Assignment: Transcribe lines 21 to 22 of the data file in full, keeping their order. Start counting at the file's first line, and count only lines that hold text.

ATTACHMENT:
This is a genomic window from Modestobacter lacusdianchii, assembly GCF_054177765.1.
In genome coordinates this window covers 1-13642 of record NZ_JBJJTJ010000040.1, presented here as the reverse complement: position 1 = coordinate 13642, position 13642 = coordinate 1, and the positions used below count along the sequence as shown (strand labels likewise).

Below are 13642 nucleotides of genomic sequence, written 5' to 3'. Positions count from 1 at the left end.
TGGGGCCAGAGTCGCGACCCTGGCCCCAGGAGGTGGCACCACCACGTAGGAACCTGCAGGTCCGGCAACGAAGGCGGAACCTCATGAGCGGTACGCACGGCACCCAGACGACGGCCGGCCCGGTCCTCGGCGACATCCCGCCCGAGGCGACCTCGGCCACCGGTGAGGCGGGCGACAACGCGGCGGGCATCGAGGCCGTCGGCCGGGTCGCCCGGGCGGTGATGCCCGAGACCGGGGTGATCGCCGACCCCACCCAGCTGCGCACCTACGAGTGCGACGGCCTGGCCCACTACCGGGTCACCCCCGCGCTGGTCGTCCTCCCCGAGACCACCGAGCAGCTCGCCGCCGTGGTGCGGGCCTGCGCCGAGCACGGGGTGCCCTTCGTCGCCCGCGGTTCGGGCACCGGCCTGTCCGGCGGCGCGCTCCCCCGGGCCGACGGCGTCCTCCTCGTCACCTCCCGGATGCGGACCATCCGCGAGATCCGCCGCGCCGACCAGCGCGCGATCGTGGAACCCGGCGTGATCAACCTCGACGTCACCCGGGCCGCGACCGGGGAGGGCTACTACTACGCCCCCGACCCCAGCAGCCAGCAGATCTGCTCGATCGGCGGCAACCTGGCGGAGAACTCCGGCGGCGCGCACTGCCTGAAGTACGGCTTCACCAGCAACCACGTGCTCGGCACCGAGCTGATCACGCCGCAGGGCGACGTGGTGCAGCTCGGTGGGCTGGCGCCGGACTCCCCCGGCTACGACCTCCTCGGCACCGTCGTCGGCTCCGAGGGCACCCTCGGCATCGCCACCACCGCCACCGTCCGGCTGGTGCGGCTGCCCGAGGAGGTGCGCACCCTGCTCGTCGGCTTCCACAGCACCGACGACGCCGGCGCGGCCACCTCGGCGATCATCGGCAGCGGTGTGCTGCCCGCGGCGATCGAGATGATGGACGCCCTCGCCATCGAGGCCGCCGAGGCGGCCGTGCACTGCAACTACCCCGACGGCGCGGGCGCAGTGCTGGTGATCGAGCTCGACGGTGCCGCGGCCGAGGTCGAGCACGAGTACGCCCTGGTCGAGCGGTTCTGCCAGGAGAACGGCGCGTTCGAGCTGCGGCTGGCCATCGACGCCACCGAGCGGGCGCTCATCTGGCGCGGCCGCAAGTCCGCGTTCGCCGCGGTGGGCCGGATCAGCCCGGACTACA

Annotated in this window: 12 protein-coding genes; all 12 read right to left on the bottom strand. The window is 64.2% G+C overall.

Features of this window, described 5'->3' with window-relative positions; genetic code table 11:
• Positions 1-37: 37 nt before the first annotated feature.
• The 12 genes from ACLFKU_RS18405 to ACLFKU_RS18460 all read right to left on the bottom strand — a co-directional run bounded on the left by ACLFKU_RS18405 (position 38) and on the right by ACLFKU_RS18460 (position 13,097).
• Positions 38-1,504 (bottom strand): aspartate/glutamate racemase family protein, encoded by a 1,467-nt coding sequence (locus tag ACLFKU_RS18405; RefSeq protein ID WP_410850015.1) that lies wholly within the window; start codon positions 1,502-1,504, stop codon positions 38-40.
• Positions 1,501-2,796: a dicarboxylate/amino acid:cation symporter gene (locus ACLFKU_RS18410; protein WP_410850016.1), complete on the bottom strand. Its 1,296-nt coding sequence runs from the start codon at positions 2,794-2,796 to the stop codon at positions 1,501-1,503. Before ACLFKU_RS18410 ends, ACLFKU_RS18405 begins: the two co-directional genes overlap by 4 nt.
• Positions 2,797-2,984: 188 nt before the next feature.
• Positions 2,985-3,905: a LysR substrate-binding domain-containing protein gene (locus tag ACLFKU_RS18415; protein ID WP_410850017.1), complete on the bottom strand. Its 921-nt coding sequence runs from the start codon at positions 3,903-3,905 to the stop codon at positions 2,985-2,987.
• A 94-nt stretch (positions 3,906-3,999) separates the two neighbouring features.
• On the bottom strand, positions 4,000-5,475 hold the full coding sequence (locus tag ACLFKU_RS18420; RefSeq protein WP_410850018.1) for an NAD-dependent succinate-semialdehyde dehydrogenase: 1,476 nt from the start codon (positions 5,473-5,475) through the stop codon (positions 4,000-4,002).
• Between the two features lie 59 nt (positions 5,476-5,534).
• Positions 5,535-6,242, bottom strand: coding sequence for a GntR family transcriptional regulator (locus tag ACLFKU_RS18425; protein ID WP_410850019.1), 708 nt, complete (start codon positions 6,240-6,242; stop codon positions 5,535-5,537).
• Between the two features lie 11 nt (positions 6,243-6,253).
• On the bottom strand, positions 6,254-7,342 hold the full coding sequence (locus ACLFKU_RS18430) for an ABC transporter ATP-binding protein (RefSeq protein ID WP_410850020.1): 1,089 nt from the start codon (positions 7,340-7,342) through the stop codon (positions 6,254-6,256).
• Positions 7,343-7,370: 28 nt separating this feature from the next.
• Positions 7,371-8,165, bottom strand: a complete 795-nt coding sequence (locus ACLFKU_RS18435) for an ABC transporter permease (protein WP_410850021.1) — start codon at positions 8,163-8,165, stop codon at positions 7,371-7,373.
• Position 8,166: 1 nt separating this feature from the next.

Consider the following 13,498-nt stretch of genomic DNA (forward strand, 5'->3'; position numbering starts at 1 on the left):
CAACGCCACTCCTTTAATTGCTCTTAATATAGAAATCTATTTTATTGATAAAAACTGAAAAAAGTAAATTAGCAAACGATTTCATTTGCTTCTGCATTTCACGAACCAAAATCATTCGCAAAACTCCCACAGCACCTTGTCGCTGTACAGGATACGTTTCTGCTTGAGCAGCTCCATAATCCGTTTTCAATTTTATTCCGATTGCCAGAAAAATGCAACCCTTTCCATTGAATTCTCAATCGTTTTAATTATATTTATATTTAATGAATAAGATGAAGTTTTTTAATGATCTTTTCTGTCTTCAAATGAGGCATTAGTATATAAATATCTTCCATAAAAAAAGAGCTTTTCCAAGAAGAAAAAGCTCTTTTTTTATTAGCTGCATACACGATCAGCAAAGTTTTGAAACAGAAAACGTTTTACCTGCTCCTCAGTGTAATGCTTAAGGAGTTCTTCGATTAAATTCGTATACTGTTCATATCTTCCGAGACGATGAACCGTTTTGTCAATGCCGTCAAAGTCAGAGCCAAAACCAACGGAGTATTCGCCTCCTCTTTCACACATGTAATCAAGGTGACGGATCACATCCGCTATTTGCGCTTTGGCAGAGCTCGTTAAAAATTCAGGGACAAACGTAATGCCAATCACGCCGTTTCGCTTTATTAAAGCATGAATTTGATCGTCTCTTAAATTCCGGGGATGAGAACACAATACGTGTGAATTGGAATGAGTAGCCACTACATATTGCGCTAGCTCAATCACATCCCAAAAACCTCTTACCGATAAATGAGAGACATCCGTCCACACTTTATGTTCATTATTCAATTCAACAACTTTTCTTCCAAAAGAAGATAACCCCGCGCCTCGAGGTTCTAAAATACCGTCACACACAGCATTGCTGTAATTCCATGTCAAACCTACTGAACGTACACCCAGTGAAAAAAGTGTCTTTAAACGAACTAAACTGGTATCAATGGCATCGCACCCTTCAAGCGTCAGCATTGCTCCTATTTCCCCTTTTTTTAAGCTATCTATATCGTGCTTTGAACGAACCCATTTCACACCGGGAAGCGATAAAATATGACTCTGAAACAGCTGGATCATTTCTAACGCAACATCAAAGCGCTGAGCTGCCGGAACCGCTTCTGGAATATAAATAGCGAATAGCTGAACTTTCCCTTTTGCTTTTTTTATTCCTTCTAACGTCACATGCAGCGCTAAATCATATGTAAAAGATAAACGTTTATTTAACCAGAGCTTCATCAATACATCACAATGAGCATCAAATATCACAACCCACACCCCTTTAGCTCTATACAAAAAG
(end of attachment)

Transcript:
• Position 8,166: 1 nt separating this feature from the next.

Consider the following 13,498-nt stretch of genomic DNA (forward strand, 5'->3'; position numbering starts at 1 on the left):